House Plant Care

All plants should have a symbol on their labels denoting the type of care they need to keep them at their best:

  • S          denotes a succulent or cactus plant
  • HH      denotes a house plant that likes to have misted leaves and a more humid environment
  • HD      denotes a house plant that prefers to keep its leaves dry

 

S – Succulents and Cacti

When watering, don’t get water on their leaves as this might discolour or rot them.

Most plants have a dormant phase during the winter months, when you should keep watering to a minimum and keep the compost almost dry during this time. IF IN DOUBT, DON’T WATER! With succulents, keep an eye on the leaves – if they start to shrivel it’s a sure sign that the plant needs water.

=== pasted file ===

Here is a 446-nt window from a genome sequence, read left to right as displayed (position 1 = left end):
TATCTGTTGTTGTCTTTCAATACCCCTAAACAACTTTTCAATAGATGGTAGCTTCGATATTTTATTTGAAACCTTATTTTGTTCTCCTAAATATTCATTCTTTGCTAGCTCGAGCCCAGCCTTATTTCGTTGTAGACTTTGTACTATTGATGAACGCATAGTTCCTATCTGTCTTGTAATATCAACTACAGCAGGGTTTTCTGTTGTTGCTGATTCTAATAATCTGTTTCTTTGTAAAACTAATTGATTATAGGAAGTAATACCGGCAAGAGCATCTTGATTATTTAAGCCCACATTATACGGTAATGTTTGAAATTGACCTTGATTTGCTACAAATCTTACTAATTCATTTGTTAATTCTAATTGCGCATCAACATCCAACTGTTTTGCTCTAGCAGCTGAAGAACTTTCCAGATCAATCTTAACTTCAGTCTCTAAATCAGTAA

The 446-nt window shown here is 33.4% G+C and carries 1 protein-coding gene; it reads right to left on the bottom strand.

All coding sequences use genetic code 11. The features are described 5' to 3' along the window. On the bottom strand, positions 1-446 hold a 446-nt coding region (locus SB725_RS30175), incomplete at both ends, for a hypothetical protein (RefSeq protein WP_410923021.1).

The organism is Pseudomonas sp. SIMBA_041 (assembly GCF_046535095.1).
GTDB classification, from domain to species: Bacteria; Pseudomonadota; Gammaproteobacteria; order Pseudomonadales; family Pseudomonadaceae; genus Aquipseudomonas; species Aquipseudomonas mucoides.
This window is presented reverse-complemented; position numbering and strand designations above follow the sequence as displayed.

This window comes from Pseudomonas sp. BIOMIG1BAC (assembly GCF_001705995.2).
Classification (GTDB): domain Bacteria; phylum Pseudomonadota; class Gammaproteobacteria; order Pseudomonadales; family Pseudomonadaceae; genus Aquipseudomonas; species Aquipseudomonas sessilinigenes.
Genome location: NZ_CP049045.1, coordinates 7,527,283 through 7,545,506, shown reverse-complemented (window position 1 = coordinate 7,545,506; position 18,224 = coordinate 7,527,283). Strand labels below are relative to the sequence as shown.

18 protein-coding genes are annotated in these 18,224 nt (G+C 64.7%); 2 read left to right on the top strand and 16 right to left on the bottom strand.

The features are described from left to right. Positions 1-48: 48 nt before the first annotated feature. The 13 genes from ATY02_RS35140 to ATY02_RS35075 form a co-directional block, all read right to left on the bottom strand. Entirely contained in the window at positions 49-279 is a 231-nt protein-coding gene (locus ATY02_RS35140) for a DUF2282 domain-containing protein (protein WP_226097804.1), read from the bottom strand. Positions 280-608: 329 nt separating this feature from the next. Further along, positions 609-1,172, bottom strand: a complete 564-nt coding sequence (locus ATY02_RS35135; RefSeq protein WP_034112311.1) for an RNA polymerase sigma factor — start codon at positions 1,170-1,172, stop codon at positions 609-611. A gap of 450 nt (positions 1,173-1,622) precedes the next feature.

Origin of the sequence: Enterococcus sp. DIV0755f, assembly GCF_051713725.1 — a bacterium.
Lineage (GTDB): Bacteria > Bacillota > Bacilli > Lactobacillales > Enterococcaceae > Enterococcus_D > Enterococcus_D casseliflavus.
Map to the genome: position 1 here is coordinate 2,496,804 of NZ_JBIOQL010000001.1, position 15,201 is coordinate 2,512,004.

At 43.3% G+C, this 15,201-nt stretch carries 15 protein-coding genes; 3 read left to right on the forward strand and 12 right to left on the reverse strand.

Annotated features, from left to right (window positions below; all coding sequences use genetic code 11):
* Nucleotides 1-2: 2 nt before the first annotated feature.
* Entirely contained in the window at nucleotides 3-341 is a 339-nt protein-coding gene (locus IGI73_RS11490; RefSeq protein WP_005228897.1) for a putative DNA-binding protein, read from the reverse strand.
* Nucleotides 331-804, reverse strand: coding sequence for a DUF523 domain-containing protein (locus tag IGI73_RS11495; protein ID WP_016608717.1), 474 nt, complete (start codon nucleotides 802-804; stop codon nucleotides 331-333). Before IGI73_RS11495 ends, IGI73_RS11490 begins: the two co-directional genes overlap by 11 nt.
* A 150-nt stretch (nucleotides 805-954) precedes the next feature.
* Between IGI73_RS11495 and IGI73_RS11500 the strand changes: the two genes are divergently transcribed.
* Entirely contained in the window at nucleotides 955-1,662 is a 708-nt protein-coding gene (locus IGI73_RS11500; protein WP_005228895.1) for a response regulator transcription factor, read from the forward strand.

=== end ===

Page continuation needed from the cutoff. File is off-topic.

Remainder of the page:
In the growing season, from Spring to Autumn, water ONLY when the top of the compost feels dry, allowing the water to completely drain away. Never leave a plant sitting in water.  For plants that are in the small concrete pots without drainage holes, water carefully using a pipette to give only a few drops at a time during the growing season.

Feed with a cactus/succulent feed (usually available from your local garden centre) once a month from spring to autumn making sure you follow the dilution instructions carefully!

 

HH House plants that like more humid conditions